- Woman's family thinks officer is to blame, urges more action, spokesman says
- Prosecutor: Video shows Alesia Thomas being kicked by officer, pushed in the throat
- That officer is charged with assault; if convicted, she could face three years in prison
- The accused police officer is "devastated" by the charge, her lawyer says
A Los Angeles police officer has been charged with assaulting a woman under arrest, Alesia Thomas, who lost consciousness in a patrol car and was declared dead soon thereafter, prosecutors announced Thursday.
Mary O'Callaghan, 48, was charged a day earlier in a felony assault case, according to the Los Angeles County District Attorney's Office.
The prosecutor's office said it will request $35,000 bail for the officer who, if convicted, could spend three years in state prison.
Tyler Izen, president of the Los Angeles police union,in a statement said "the alleged actions of the officer are incongruous with her reputation as an officer who was known to be diligent, courteous and ethical." O'Callaghan's lawyer Robert Rico describes his client, an 18-year veteran of the department, as "devastated."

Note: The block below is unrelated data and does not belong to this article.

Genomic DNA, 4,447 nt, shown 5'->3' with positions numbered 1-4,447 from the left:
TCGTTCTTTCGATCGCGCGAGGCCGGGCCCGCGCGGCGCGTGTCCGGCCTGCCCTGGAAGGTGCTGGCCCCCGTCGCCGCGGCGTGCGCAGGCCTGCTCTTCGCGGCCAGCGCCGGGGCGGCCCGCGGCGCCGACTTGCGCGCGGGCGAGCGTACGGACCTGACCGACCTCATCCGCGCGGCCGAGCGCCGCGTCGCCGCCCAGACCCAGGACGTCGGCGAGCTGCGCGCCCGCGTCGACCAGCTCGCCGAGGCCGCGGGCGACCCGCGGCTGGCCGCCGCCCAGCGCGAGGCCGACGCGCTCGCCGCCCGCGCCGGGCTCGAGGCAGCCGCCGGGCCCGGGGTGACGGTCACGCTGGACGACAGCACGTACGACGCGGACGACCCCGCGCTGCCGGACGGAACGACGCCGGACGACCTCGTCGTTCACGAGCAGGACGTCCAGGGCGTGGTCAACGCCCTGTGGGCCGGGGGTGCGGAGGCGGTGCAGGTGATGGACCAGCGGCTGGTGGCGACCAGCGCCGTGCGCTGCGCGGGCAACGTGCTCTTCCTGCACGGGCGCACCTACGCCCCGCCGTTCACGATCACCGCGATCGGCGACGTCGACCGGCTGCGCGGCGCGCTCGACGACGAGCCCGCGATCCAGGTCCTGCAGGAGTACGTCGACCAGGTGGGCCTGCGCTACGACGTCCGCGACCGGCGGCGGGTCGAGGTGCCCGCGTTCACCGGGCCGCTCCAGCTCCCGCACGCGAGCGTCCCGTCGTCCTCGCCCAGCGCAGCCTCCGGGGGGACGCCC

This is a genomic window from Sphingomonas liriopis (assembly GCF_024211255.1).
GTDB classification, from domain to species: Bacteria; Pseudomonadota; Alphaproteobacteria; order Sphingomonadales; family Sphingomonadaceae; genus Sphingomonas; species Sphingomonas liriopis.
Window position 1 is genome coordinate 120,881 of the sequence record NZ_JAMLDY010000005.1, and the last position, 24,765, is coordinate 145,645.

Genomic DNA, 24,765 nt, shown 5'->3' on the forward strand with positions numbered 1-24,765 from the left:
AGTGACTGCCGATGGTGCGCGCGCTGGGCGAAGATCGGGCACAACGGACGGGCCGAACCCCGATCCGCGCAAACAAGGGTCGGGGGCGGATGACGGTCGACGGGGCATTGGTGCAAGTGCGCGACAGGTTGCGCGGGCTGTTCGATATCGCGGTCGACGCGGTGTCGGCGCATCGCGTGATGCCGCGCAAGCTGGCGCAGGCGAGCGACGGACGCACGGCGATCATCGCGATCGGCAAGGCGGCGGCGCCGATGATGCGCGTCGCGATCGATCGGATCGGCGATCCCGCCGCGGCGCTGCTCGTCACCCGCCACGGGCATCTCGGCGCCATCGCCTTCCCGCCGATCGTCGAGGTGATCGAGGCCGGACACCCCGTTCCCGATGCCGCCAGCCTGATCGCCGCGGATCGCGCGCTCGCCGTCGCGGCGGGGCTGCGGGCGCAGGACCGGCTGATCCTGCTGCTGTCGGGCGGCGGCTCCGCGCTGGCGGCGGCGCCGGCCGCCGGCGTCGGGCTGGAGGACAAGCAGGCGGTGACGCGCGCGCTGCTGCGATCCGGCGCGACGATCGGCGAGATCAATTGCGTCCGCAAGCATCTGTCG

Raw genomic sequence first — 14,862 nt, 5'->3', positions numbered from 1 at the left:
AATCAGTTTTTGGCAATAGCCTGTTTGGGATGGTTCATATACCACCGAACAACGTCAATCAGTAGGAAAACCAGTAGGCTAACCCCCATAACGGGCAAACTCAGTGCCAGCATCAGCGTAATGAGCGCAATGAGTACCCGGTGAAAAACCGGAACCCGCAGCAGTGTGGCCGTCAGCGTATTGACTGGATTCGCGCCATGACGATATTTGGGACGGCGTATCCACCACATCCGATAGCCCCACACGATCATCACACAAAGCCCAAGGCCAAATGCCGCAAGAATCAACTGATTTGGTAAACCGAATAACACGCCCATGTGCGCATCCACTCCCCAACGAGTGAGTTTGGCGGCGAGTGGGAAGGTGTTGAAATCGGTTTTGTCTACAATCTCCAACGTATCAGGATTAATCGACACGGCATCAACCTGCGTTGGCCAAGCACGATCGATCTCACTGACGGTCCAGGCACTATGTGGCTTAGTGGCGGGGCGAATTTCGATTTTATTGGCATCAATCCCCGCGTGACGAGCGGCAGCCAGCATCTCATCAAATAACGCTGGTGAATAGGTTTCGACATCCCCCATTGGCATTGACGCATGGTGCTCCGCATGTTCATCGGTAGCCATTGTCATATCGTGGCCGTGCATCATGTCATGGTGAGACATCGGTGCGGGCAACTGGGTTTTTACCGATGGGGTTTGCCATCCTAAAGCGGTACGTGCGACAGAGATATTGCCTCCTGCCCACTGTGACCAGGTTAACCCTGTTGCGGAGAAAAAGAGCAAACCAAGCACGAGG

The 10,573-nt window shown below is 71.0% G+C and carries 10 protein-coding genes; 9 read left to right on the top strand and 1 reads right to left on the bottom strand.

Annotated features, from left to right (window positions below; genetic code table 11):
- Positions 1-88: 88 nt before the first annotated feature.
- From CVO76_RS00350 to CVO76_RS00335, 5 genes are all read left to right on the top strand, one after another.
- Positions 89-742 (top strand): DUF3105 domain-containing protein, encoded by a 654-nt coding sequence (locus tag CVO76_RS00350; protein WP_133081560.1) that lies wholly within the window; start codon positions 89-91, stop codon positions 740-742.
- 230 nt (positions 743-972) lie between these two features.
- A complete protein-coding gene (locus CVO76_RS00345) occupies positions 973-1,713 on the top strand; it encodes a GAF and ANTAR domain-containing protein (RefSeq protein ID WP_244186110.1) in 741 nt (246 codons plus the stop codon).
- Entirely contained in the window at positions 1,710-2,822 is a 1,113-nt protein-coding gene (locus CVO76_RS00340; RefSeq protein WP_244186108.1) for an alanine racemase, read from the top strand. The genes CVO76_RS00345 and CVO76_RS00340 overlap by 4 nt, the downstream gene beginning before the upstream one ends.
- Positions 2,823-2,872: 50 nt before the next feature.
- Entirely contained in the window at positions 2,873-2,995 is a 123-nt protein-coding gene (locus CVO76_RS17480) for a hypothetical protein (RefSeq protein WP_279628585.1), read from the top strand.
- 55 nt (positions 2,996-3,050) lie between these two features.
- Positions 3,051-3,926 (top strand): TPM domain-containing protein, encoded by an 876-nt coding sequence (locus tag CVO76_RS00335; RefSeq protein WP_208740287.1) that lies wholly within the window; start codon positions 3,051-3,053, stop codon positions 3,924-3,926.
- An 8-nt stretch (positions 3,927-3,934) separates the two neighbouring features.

"As an officer, a Marine and a mother, she's used to fighting and defending others," Rico said. "And she will fight and defend herself in a court of law to prove her innocence."
The charge stems from an incident July 22, 2012, when police investigating a possible child abandonment went to Thomas' home.
This was after Thomas had dropped off her two children at a police station because she felt her drug abuse had made her an unfit parent, according to Los Angeles County Supervisor Mark Ridley-Thomas.
At the mother's home, police talked with Thomas and arrested her.
It was then that O'Callaghan arrived on the scene, helping her fellow officers put Thomas -- then wearing handcuffs and leg restraints -- in a patrol car.
Video captured what happened next, the prosecutor's office said, including "O'Callaghan kicking Thomas in the stomach and groin area and pushing her in the throat."
Thomas lost consciousness in the patrol car, then was transported by paramedics to a hospital, where she was pronounced dead.
Prosecutors said they didn't file involuntary manslaughter charges against O'Callaghan because it couldn't be proven that she directly caused Thomas' death.
Her official cause of death was "undetermined," according to a coroner's report.
Thomas's relatives, though, believe O'Callaghan is responsible, family spokesman Najee Ali said Thursday.
The family is grateful for the charge filed this week, added Ali. But they're not satisfied yet, pushing for the public release of the video showing Thomas' final moments.
"We want to have the whole truth of what happened to Alesia Thomas," Ali said. "... This is not over with."